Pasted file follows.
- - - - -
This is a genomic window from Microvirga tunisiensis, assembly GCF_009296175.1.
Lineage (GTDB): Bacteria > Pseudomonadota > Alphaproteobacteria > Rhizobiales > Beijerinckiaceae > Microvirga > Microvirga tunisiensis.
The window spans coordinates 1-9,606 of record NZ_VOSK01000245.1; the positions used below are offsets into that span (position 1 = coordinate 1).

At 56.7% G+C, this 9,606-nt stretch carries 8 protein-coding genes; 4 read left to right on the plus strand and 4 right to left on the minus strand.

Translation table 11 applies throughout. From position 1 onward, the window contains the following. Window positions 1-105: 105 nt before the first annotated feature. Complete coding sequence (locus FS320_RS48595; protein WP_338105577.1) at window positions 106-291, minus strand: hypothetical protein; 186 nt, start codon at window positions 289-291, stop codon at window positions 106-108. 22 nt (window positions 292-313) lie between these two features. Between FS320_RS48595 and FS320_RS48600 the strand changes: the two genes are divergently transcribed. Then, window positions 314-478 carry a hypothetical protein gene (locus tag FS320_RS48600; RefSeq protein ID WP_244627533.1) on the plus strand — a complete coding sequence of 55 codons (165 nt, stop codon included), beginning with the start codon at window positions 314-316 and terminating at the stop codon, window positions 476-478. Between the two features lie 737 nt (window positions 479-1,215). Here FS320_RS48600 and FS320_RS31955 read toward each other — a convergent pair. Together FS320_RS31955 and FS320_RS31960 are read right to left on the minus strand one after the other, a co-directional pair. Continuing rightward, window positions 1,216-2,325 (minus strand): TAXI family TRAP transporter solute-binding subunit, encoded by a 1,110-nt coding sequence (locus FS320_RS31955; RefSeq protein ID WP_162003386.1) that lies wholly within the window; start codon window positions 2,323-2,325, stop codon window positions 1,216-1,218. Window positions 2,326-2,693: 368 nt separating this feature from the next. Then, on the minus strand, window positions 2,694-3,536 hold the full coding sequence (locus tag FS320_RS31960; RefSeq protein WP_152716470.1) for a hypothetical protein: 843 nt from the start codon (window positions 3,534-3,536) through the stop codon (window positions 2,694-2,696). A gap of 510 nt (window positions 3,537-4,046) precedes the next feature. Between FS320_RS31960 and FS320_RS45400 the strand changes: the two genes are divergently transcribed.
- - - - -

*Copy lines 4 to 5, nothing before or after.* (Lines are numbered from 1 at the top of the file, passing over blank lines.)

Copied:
At 56.7% G+C, this 9,606-nt stretch carries 8 protein-coding genes; 4 read left to right on the plus strand and 4 right to left on the minus strand.

Translation table 11 applies throughout. From position 1 onward, the window contains the following. Window positions 1-105: 105 nt before the first annotated feature. Complete coding sequence (locus FS320_RS48595; protein WP_338105577.1) at window positions 106-291, minus strand: hypothetical protein; 186 nt, start codon at window positions 289-291, stop codon at window positions 106-108. 22 nt (window positions 292-313) lie between these two features. Between FS320_RS48595 and FS320_RS48600 the strand changes: the two genes are divergently transcribed. Then, window positions 314-478 carry a hypothetical protein gene (locus tag FS320_RS48600; RefSeq protein ID WP_244627533.1) on the plus strand — a complete coding sequence of 55 codons (165 nt, stop codon included), beginning with the start codon at window positions 314-316 and terminating at the stop codon, window positions 476-478. Between the two features lie 737 nt (window positions 479-1,215). Here FS320_RS48600 and FS320_RS31955 read toward each other — a convergent pair. Together FS320_RS31955 and FS320_RS31960 are read right to left on the minus strand one after the other, a co-directional pair. Continuing rightward, window positions 1,216-2,325 (minus strand): TAXI family TRAP transporter solute-binding subunit, encoded by a 1,110-nt coding sequence (locus FS320_RS31955; RefSeq protein ID WP_162003386.1) that lies wholly within the window; start codon window positions 2,323-2,325, stop codon window positions 1,216-1,218. Window positions 2,326-2,693: 368 nt separating this feature from the next. Then, on the minus strand, window positions 2,694-3,536 hold the full coding sequence (locus tag FS320_RS31960; RefSeq protein WP_152716470.1) for a hypothetical protein: 843 nt from the start codon (window positions 3,534-3,536) through the stop codon (window positions 2,694-2,696). A gap of 510 nt (window positions 3,537-4,046) precedes the next feature. Between FS320_RS31960 and FS320_RS45400 the strand changes: the two genes are divergently transcribed.